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  • Prompt diagnostic imaging is essential for any woman with a palpable dominant breast mass, regardless of her age.

  • Ultrasound is the initial test of choice for women under the age of 30.

  • In women between the ages of 30 and 39, ultrasound is the preferred initial imaging modality, although diagnostic mammography or digital breast tomosynthesis (DBT) may be considered in the setting of a concerning clinical exam or significant risk factors.

  • In women over the age of 40, diagnostic mammography with or without ultrasonography or DBT are the preferred imaging modalities.


Palpable breast masses may be detected by a patient during breast self-examination or may be identified by the provider during a routine physical examination. A breast mass may be a presenting symptom of breast cancer, and thus a thorough work-up of any palpable breast mass is essential, regardless of age and personal risk factors for breast cancer (see Chapter 17-07). Benign causes of palpable breast masses include fibroadenomas, cysts, and hamartomas.


A. Symptoms and Signs

Clinicians should ask patients about temporal changes in the mass shape and size, as well as associated symptoms, including pain, skin thickening, and nipple discharge. A patient’s personal risk for breast cancer should be assessed, including age, previous breast biopsies, family history, and age at menarche and first pregnancy.

The location of the mass should be described using the clock-face position and distance from the nipple, as this aids the radiologist in the diagnostic evaluation. Clinicians should note the size, site, mobility, and texture of the mass, as well as areas of skin dimpling, retraction, or erythema. A thorough examination of the axillary and supraclavicular lymph node areas is essential. Some women may have areas of indeterminate thickening in the absence of a discrete and well-defined palpable mass; if this finding is asymmetric, it should be evaluated further with diagnostic imaging.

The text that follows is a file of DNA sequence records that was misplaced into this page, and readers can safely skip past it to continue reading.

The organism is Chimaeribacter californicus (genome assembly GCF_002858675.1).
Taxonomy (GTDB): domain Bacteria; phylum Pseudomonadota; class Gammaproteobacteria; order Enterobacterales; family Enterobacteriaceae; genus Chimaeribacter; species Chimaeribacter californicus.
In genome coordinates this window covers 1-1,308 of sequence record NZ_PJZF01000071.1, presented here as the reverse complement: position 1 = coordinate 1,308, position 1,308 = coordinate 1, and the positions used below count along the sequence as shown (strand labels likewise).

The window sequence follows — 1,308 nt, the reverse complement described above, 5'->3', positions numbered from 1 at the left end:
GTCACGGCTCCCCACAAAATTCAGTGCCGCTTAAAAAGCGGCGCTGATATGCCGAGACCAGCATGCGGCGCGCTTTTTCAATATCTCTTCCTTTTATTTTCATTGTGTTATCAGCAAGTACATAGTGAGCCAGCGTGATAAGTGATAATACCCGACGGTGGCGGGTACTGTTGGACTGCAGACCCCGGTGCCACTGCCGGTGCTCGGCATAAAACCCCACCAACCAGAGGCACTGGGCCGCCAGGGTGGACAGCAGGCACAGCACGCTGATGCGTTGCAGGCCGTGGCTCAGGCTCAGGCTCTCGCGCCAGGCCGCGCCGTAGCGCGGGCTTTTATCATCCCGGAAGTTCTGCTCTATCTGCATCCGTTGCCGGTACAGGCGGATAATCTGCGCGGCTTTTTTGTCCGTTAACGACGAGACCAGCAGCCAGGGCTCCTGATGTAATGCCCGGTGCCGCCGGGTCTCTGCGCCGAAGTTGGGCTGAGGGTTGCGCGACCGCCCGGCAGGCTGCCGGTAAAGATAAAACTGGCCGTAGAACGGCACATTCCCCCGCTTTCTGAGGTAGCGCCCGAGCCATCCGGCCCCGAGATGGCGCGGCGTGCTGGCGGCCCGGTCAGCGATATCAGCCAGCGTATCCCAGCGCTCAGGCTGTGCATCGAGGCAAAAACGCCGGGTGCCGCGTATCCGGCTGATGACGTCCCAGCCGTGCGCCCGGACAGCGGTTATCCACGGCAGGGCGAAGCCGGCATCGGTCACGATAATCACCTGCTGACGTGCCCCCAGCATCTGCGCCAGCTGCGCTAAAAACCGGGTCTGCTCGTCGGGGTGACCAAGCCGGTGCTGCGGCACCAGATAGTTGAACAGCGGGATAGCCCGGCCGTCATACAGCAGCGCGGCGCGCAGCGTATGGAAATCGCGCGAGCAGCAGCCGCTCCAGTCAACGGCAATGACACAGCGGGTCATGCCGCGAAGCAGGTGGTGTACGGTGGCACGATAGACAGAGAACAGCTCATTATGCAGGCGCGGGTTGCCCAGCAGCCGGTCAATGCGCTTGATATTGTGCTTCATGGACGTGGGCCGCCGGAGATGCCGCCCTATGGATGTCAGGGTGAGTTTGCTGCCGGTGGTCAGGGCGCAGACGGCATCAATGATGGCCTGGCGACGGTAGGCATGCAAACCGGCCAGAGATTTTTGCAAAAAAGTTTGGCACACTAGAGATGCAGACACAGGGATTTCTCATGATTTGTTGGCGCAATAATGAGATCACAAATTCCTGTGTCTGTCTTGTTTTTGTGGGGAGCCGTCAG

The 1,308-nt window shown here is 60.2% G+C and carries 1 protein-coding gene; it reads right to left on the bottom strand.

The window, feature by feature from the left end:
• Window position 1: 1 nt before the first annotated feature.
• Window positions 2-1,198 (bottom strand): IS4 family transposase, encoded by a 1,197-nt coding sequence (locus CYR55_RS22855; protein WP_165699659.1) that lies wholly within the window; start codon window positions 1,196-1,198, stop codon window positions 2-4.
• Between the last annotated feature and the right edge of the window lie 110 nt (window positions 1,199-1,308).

B. Diagnostic Tests and Imaging

As noted above, all women with a dominant palpable breast mass require diagnostic imaging. Approved imaging techniques include diagnostic mammography, DBT, and ultrasonography. Diagnostic mammography consists of the standard views that are used in screening mammography plus additional views, such as spot-compression and magnification, to better delineate the area of concern. Unlike in screening mammography, diagnostic radiologists are typically present in real time during diagnostic mammography to guide the need for additional views. DBT provides a three-dimensional view of the breast and may be used in place of diagnostic mammography in centers that offer this imaging technique. The breast ultrasound is the most sensitive test for distinguishing a cystic from a solid lesion and also provides detailed information regarding the shape, borders, and acoustic properties of an identified mass. In addition, ultrasonography can be used to guide the biopsy of suspicious lesions.


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